Friday, November 10, 2006

Wide Open Spaces

*my dad is going to disown me after this post

Last night a ticket to the Dixie Chicks sort of fell into my lap. I am not a rabid fan but I almost never say no to live music. Also, I had seen the girls on Oprah a few weeks ago talking about their new movie "Shut Up and Sing" and was curious to see who was showing up to their concerts these days.

The group I was with had all kind of things to say about the big controversy over what the lead singer had said about the president and the backlash that followed. I'll admit, when I first heard the clips from that show I was bugged. I am always annoyed when I pay $50 to hear someone's music and they think I really care what their mostly ridiculous political views are. But the longer it has dragged on, and the more people act as though there is something unpatriotic about expressing frustration with an inept President, the more I want to tatoo the Dixie Chicks logo on my forehead in solidarity. I love living in a country where we absolutely get to think and feel whatever we want and what's more, we can say it publicly. Natalie Maines doesn't hate America, she is frustrated with an administration that has nothing but mess things up since they got into office. After this week's elections, it looks like maybe she was just saying what plenty of people were thinking.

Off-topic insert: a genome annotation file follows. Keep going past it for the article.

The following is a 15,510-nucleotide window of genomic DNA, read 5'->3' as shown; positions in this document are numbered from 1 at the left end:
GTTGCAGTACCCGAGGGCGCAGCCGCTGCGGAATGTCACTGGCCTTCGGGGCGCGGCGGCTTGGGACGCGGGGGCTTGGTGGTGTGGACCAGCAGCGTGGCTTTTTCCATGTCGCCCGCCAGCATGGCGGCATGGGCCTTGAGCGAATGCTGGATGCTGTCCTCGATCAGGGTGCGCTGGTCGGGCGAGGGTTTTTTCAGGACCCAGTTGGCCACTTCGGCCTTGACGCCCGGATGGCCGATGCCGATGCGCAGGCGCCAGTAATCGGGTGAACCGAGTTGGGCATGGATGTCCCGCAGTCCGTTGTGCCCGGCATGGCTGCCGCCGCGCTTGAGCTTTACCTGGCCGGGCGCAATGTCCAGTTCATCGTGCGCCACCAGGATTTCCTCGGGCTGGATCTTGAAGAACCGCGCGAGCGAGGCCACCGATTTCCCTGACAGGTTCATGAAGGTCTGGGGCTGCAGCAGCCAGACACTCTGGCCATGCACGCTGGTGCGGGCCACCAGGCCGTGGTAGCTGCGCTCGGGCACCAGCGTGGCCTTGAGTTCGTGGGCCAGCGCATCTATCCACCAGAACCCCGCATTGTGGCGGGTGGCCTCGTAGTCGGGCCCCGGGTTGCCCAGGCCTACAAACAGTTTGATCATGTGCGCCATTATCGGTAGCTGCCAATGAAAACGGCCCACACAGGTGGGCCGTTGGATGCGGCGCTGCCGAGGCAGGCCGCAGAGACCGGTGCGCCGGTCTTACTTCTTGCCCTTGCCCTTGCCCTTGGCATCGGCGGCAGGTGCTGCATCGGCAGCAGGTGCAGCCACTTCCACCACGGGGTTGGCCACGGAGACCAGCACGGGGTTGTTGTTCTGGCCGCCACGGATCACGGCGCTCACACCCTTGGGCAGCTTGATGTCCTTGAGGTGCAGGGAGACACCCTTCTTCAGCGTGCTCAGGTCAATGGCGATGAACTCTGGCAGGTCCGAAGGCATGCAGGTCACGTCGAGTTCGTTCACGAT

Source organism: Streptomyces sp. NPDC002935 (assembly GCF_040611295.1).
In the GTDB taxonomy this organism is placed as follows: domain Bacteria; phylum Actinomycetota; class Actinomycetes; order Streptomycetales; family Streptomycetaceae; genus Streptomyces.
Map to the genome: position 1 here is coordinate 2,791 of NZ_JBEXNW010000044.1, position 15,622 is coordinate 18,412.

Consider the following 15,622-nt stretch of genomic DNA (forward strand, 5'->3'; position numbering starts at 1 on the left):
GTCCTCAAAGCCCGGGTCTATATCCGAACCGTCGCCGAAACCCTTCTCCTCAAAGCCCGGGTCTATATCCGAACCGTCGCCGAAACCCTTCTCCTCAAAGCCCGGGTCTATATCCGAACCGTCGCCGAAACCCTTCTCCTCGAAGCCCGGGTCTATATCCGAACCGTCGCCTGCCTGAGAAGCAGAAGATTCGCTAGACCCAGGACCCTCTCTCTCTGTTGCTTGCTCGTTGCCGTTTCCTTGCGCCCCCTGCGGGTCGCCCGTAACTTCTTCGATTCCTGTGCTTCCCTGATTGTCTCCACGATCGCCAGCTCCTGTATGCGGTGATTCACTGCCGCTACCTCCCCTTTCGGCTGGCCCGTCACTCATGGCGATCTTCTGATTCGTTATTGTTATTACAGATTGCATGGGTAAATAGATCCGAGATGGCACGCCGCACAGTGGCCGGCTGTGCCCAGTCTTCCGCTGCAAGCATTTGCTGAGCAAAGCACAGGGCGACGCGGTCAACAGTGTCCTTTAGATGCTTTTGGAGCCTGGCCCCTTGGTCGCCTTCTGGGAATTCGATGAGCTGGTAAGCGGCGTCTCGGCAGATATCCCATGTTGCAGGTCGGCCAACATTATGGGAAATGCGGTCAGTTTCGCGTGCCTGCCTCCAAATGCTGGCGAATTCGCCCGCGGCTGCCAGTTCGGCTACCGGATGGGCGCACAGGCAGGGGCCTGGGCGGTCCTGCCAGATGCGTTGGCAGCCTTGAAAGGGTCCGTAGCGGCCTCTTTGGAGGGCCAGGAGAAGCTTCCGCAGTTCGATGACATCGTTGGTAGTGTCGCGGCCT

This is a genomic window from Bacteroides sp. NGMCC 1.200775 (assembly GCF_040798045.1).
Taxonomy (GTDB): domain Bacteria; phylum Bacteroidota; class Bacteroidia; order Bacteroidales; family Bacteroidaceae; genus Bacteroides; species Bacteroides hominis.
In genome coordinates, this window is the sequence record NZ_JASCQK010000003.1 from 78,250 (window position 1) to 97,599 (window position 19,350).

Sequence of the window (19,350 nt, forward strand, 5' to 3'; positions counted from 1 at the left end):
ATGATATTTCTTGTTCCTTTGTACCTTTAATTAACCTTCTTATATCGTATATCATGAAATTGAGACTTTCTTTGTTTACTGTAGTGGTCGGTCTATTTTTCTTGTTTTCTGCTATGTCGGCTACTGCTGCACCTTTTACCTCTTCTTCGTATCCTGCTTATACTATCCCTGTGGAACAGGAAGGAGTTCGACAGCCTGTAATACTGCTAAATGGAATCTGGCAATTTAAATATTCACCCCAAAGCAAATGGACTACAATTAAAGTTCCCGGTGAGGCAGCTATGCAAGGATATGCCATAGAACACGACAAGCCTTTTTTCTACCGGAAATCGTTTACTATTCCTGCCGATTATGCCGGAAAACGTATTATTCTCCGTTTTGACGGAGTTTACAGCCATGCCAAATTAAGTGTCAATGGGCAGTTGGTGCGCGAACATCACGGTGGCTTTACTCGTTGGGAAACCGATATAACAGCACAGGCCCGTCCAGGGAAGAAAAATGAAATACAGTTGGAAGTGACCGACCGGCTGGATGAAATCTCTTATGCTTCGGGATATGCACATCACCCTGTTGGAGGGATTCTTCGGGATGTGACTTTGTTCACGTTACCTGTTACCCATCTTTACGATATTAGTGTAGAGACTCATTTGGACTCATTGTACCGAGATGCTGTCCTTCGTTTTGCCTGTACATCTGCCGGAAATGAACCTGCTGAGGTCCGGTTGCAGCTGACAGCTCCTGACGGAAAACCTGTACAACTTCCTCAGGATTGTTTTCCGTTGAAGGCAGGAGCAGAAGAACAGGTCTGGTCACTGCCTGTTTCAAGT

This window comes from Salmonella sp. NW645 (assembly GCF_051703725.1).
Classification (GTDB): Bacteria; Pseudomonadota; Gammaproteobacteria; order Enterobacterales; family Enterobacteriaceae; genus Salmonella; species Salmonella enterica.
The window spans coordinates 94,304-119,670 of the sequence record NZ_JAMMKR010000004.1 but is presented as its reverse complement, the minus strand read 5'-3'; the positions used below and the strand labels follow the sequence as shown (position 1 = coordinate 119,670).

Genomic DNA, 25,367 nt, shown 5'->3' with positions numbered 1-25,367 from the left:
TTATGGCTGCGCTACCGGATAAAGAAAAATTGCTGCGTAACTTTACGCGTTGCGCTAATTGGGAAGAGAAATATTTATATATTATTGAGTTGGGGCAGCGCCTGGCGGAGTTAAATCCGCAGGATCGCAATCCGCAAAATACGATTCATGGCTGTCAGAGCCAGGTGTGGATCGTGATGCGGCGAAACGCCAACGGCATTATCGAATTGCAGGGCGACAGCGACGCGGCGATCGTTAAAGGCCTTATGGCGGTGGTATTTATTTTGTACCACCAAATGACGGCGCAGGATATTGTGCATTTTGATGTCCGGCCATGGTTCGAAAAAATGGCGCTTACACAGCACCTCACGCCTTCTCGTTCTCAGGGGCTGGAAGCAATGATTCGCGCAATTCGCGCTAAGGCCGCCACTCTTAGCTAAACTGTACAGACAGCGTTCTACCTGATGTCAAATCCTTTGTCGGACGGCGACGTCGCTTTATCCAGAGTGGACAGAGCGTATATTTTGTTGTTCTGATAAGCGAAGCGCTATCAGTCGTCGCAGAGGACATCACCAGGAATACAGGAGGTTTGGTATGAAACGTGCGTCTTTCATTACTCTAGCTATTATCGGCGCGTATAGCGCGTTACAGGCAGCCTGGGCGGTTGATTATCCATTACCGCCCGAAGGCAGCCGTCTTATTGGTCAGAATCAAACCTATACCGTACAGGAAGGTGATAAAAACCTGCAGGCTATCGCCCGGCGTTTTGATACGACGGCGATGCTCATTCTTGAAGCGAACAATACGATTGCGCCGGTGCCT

But this isn't really supposed to be a political rant. Whether or not I agree with what she said isn't actually the point. Last night when the show started, and these three beautiful, confident, immensely talented women come out on stage like they owned the place, I got incredibly emotional. Oprah had asked the other two members of the group if they ever wished Natalie hadn't said what she said and one of them responded, "you don't even think about that. We're family and when one of us gets attacked, you protect her. You don't worry about what she should have done, you just circle the wagons and take care of each other." The decision to stick by her comments hasn't been great for their reputation or their album sales. But I admire the heck out of the courage it takes to stand up for what you believe in even when it's not what the folks around you want to hear. As Natalie's voice was giving me goosebumps and Emily and Martie played a game of "watch how many instruments I can play and still harmonize like it's no big deal", I thought about the CMA awards this week and the drivel that won while these freakishly talented women didn't get so much as a mention. But then you look at them, doing the thing they love, with their very best friends, husbands and seven kids between them running around backstage, the courage and integrity to be themselves in and out of the public eye and I think, these are the kind of women I hope I can be when I grow up.

The highlight of the night though was when they played a song off their new album called "Long Way Around" and some of the lyrics snapped into focus a bunch of things that have been floating in my head for the last year or so

"Well, I never seem to do it like anybody else
Maybe someday, someday I'm gonna settle down
If you ever want to find me I can still be found

Taking the long way
Taking the long way around"